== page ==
The Beijing-based Asian Infrastructure Investment Bank (AIIB) will hold its sixth annual meeting virtually on October 26–28, a few days before UN climate talks kick off in Glasgow.
Many believe that multilateral financial institutions such as the AIIB play a vital role in developing better environmental, social and governance standards as the world strives to achieve a green recovery from the pandemic and avoid catastrophic climate change. This is a topic the AIIB plans to discuss on the first day of the annual meeting. Meanwhile, after three years of use, the bank has amended its Environmental and Social Framework (ESF), with a new version having gone into effect this month.
Recent investigations and studies, however, have called into question the impact of the AIIB’s investments and whether they are in line with its core values. Many civil society groups worry the bank’s ESF, along with other policies, lacked substantive commitments and clear criteria when first adopted in 2016, and that the new one has not fixed those issues.
Footprint under scrutiny
At the beginning of this year, when celebrating its fifth anniversary as the youngest multilateral development bank, the president of the bank, Jin Liqun, addressed the idea of building green infrastructure to help countries achieve economic transition and carbon neutrality. Green means “not leaving a footprint on the environment and society,” he said.
Back in 2018, the AIIB approved a loan for tourism development on Lombok Island, across the sea from the world-famous island of Bali. The project is part of Indonesia’s plan to build 10 Bali-like tourist attractions. To many observers, the Lombok tourism and development project, which the AIIB categorised as “A” for environmental and social risks – meaning the riskiest – is an example of the bank’s challenge to assess resettlement action plans prepared by its clients.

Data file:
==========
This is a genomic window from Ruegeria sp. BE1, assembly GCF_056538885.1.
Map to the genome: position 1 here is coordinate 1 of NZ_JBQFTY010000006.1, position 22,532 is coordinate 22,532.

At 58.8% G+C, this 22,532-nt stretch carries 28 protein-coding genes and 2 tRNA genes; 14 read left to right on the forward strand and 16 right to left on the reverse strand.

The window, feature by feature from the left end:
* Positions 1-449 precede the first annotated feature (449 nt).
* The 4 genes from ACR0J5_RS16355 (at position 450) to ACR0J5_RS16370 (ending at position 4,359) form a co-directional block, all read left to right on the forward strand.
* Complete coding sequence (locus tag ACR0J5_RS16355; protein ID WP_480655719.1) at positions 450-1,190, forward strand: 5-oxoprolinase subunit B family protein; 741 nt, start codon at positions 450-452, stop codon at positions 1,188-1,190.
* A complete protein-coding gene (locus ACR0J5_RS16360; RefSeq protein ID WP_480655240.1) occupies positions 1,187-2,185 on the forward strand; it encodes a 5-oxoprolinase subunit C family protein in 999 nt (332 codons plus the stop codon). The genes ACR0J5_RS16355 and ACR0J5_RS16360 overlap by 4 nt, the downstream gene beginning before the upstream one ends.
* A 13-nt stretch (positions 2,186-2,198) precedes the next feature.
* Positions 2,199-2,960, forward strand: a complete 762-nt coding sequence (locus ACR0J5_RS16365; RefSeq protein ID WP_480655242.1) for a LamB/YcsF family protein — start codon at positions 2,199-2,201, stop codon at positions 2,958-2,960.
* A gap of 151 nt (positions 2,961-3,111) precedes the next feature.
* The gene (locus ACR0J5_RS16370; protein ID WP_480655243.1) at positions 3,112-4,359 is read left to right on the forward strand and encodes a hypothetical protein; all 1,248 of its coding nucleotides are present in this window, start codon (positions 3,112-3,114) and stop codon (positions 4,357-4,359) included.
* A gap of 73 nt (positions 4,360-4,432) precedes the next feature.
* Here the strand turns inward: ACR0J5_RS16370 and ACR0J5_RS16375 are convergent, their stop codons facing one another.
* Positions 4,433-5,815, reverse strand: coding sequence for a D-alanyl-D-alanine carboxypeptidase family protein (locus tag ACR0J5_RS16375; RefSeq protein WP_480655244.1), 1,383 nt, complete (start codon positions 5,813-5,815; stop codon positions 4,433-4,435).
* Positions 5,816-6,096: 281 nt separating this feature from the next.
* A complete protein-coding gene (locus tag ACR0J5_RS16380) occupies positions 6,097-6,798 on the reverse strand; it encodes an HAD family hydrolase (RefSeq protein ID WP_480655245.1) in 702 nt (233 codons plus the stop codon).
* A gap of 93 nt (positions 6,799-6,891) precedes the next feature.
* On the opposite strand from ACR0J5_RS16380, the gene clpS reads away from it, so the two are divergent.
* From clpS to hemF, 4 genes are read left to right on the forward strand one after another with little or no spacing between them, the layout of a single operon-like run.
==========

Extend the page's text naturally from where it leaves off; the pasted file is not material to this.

The project was green-lighted during a wave of compulsory, violent displacement that began in 2018, months before the project’s approval. Investigations undertaken by NGOs in three consecutive years since 2019 have documented families that have lost livelihoods and income, forcing them to take young children out of school. Two villages, including indigenous communities, still dwell in temporary shelters two years after being removed from their homes without consent.
A joint study by the Heinrich Böll Foundation and Just Finance International examined how AIIB’s new green-lighted ESF measures would reduce transparency and accountability. For example, upon the bank’s adoption of the Policy on Public Information in 2018, the AIIB president said: “Transparency and accountability are the two main pillars of AIIB’s governance”. Still, the framework has many exemptions where the list of documents and timebound requirements are not applied. Further, ESF provisions allow the AIIB to delegate disclosure responsibility to its clients in some circumstances. Loopholes in the policy override the stated intention of maximum transparency, the report says.
For many multilateral development banks, such environmental and social harms caused by the Lombok project would have triggered a public evaluation. The AIIB’s response is seen as insufficient. While the bank’s environmental and social due diligence team has written about “applying best environmental and social practices in projects”, it has not disclosed monitoring or investigation reports that respond substantively to those concerns.